Photo: Emilie Bailey/NME

    Added: 06 Jan 2011

  • Ira Wolf Tuton, Yeasayer: The Beatles, ‘A Hard Day’s Night’. “It's the greatest kids’ music ever. A lot of Beatles stuff is very lullaby-y. From song to song it’s very easy to latch on to melodies. As a kid, you don’t know what an octopus’s garden is, but it’s cool imagery in the same way that it’s cool imagery for someone who’s feeding their head with tonnes of drugs.”

    Photo: Pieter M Van Hattem/NME

    Added: 06 Jan 2011

  • Dave Sitek: Bad Brains, ‘ Pay To Cum’. “I heard it and I was just like, ‘FUUUUUUUUUUCK!’ In a big country, this was the first time I realised I could participate. At that time my dad was unemployed; he worked in the environmental sector and this was the Reagan years, there was no environment. This was the first time I actually thought about punching the government in the face.”

    Photo: Tom Oxley/NME

    Added: 06 Jan 2011

  • James Ford, Simian Mobile Disco: Jimi Hendrix, ‘Purple Haze’. “The first record I really connected with was ‘Purple Haze’. I remember being blown away by its wild and unhinged energy. It was also the first thing I ever tried to work out on a guitar. I think I found it among my dad’s records.”

    Photo: Timothy Cochrane/NME

    Added: 06 Jan 2011

  • Hayden Thorpe, Wild Beasts: Pulp, ‘Different Class’. “I was definitely a Britpop kid. I was too young to grasp the wit and irony behind it, but as I grew older, I grew into it. I think a lesson from ‘Different Class’ that stuck with me was that you have to have the hearts before you can win the minds- you need the pop hooks and then you can feed people the meanings behind that.”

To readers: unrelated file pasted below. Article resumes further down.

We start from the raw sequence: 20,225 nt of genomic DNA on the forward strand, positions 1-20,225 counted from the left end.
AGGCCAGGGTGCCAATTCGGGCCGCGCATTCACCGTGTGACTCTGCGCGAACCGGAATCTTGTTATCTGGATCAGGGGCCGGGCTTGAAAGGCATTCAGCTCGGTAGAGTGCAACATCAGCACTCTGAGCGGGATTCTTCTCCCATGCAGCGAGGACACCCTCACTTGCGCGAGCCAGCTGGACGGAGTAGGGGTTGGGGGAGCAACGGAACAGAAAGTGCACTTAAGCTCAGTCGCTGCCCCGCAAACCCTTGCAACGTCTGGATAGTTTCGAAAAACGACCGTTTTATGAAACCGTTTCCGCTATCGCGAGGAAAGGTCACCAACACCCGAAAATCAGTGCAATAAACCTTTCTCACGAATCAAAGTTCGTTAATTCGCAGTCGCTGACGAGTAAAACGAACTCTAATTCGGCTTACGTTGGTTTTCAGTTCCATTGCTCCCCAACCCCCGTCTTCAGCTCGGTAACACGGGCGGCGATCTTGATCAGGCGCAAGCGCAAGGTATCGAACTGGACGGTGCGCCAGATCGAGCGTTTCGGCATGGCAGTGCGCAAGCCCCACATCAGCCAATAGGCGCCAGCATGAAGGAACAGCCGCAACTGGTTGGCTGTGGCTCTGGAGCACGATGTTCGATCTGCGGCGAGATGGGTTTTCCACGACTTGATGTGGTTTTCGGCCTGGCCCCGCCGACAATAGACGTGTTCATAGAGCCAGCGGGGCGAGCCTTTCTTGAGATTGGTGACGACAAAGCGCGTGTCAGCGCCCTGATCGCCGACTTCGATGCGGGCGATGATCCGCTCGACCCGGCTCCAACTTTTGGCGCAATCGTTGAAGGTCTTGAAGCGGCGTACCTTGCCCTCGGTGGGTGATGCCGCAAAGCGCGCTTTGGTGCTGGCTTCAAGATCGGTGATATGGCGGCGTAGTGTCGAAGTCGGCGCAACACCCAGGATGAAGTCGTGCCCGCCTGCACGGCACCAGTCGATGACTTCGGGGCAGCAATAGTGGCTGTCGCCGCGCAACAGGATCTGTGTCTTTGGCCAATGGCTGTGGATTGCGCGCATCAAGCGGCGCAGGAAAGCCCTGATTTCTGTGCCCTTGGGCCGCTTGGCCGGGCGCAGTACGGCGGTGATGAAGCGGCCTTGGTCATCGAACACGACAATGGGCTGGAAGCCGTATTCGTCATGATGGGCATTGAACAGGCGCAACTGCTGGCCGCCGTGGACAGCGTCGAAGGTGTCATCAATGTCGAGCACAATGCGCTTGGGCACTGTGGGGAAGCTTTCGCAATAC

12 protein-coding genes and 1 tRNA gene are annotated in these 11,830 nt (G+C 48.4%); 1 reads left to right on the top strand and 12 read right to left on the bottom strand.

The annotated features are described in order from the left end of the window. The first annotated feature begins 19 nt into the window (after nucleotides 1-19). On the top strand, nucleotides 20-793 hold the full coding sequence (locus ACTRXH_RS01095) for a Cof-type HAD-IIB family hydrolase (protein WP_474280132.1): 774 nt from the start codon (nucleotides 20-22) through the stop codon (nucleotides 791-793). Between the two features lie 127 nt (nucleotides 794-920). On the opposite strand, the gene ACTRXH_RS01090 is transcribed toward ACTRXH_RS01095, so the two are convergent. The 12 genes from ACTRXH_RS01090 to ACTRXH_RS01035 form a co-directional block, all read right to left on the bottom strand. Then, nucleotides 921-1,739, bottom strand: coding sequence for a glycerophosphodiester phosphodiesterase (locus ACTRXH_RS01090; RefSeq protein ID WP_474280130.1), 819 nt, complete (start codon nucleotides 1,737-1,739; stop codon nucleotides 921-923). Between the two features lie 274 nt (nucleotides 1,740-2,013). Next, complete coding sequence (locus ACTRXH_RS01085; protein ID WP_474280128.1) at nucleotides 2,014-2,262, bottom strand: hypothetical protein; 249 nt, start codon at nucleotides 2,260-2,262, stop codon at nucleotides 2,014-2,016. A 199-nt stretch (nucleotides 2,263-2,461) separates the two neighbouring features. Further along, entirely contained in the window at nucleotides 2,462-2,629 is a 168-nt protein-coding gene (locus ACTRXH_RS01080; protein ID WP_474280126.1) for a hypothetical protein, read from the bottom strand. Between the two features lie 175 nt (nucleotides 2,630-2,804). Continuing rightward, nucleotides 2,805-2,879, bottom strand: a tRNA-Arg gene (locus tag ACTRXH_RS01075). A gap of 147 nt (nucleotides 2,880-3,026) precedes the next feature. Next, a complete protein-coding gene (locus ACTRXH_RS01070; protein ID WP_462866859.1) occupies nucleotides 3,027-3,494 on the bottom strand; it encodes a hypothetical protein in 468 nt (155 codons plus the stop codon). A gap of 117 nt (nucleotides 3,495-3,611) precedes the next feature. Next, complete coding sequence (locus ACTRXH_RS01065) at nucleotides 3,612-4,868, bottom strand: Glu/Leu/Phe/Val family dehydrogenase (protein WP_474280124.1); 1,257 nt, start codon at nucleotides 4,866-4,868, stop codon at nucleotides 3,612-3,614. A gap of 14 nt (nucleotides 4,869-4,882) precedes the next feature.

Photo: Richard Johnson/NME

    Added: 06 Jan 2011

  • Angus Andrew, Liars: The Cure, ‘Pictures Of You’. “This came out when I was going out with my first ever girlfriend and it was the be-all-and-end-all of pulling at the heart strings and throwing them around the room.”

    Photo: Jeanne Rice/NME

    Added: 06 Jan 2011

  • Gary Jarman, The Cribs: Aztec Camera, ‘Somewhere In My Heart’. “When we signed to Wichita, the guy who signed us asked me what the first record I bought was. I said Aztec camera and he thought I was trying to be cool. It was 1988, I was eight- I had no idea about cool! My mum took me to Boots and I had to sing it to the woman behind the counter. I still listen to it.”

    Photo: Tox Oxley/NME

    Added: 06 Jan 2011

  • Erol Alkan: Boney M, ‘Daddy Cool’. “I might have been about 5 when I got this from Woolworths in Archway. I asked my dad if I could buy a record and that was probably the one of the tracks that I already knew, or if I didn’t know it already it was because it had ‘Daddy’ in the title. It’s got incredible energy to it and an immediacy which registered with people straight off. It’s genius.”

    Photo: Press

    Added: 06 Jan 2011

  • Andy Falkous, Future Of The Left: T’Pau, ‘China In Your Hand’. “I was probably attracted to Carol Decker’s shiny red hair, which seemed to scream at me like a beacon of hope. I was about 11 at the time.”

    Photo: Timothy Cochrane/NME

    Added: 06 Jan 2011

  • Jimi Goodwin, Doves: The Stranglers, ‘No More Heroes’. “I was about 8 when I got it. There used to be a record shop near my nana’s house. I just loved punk, I loved She Stranglers; I loved loads of punk stuff when I was a kid. My dad used to take me to loads of punk gigs from an early age; The Clash, the Ramones, Ian Dury, and The Stranglers when they had a stripper.”

    Photo: Neale Smith/NME

    Added: 06 Jan 2011

  • Jonathan Higgs, Everything Everything: The Beatles, ‘A Day In The Life’. “It’s quite a scary song and it’s quite weird. But there’s something in it that moved me in a way no music had up to that point”

    Photo: Tom Oxley/NME

    Added: 06 Jan 2011